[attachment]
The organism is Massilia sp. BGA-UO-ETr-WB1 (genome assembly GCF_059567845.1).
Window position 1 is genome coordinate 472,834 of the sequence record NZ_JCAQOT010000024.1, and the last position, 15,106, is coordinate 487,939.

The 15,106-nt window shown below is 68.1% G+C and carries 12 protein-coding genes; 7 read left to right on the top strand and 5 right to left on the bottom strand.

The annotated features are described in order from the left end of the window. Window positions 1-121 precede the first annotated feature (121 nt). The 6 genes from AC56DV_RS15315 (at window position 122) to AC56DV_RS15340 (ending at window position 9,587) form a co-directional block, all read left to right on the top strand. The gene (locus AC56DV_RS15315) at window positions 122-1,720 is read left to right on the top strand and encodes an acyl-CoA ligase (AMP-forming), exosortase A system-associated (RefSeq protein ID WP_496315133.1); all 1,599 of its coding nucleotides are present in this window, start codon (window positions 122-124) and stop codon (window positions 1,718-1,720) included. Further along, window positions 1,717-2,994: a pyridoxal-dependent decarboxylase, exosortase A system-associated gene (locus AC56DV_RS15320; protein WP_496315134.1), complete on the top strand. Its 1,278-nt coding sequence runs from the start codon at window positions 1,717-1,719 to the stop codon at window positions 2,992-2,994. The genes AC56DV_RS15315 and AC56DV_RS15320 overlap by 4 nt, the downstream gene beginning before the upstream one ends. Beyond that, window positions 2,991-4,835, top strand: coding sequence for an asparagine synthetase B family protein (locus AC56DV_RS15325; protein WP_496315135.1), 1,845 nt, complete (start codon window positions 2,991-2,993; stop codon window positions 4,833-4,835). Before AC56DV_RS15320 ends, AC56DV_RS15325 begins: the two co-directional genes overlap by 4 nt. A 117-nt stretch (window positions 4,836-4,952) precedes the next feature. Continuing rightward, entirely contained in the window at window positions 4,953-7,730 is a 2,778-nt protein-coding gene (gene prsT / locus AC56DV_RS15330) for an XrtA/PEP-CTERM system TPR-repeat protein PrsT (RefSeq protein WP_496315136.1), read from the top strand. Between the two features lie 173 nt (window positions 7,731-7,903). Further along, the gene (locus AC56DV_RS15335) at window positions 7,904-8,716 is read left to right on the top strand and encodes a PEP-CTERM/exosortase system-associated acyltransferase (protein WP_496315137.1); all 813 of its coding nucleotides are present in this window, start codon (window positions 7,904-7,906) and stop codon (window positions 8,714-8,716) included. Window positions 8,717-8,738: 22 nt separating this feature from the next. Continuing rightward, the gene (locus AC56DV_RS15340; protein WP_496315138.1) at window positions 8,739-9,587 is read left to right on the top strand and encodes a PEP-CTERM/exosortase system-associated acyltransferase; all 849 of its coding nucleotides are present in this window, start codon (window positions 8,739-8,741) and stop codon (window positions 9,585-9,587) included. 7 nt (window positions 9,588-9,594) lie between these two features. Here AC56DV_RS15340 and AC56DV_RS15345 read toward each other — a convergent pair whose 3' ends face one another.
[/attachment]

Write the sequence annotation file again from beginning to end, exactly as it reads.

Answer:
The organism is Massilia sp. BGA-UO-ETr-WB1 (genome assembly GCF_059567845.1).
Window position 1 is genome coordinate 472,834 of the sequence record NZ_JCAQOT010000024.1, and the last position, 15,106, is coordinate 487,939.

The 15,106-nt window shown below is 68.1% G+C and carries 12 protein-coding genes; 7 read left to right on the top strand and 5 right to left on the bottom strand.

The annotated features are described in order from the left end of the window. Window positions 1-121 precede the first annotated feature (121 nt). The 6 genes from AC56DV_RS15315 (at window position 122) to AC56DV_RS15340 (ending at window position 9,587) form a co-directional block, all read left to right on the top strand. The gene (locus AC56DV_RS15315) at window positions 122-1,720 is read left to right on the top strand and encodes an acyl-CoA ligase (AMP-forming), exosortase A system-associated (RefSeq protein ID WP_496315133.1); all 1,599 of its coding nucleotides are present in this window, start codon (window positions 122-124) and stop codon (window positions 1,718-1,720) included. Further along, window positions 1,717-2,994: a pyridoxal-dependent decarboxylase, exosortase A system-associated gene (locus AC56DV_RS15320; protein WP_496315134.1), complete on the top strand. Its 1,278-nt coding sequence runs from the start codon at window positions 1,717-1,719 to the stop codon at window positions 2,992-2,994. The genes AC56DV_RS15315 and AC56DV_RS15320 overlap by 4 nt, the downstream gene beginning before the upstream one ends. Beyond that, window positions 2,991-4,835, top strand: coding sequence for an asparagine synthetase B family protein (locus AC56DV_RS15325; protein WP_496315135.1), 1,845 nt, complete (start codon window positions 2,991-2,993; stop codon window positions 4,833-4,835). Before AC56DV_RS15320 ends, AC56DV_RS15325 begins: the two co-directional genes overlap by 4 nt. A 117-nt stretch (window positions 4,836-4,952) precedes the next feature. Continuing rightward, entirely contained in the window at window positions 4,953-7,730 is a 2,778-nt protein-coding gene (gene prsT / locus AC56DV_RS15330) for an XrtA/PEP-CTERM system TPR-repeat protein PrsT (RefSeq protein WP_496315136.1), read from the top strand. Between the two features lie 173 nt (window positions 7,731-7,903). Further along, the gene (locus AC56DV_RS15335) at window positions 7,904-8,716 is read left to right on the top strand and encodes a PEP-CTERM/exosortase system-associated acyltransferase (protein WP_496315137.1); all 813 of its coding nucleotides are present in this window, start codon (window positions 7,904-7,906) and stop codon (window positions 8,714-8,716) included. Window positions 8,717-8,738: 22 nt separating this feature from the next. Continuing rightward, the gene (locus AC56DV_RS15340; protein WP_496315138.1) at window positions 8,739-9,587 is read left to right on the top strand and encodes a PEP-CTERM/exosortase system-associated acyltransferase; all 849 of its coding nucleotides are present in this window, start codon (window positions 8,739-8,741) and stop codon (window positions 9,585-9,587) included. 7 nt (window positions 9,588-9,594) lie between these two features. Here AC56DV_RS15340 and AC56DV_RS15345 read toward each other — a convergent pair whose 3' ends face one another.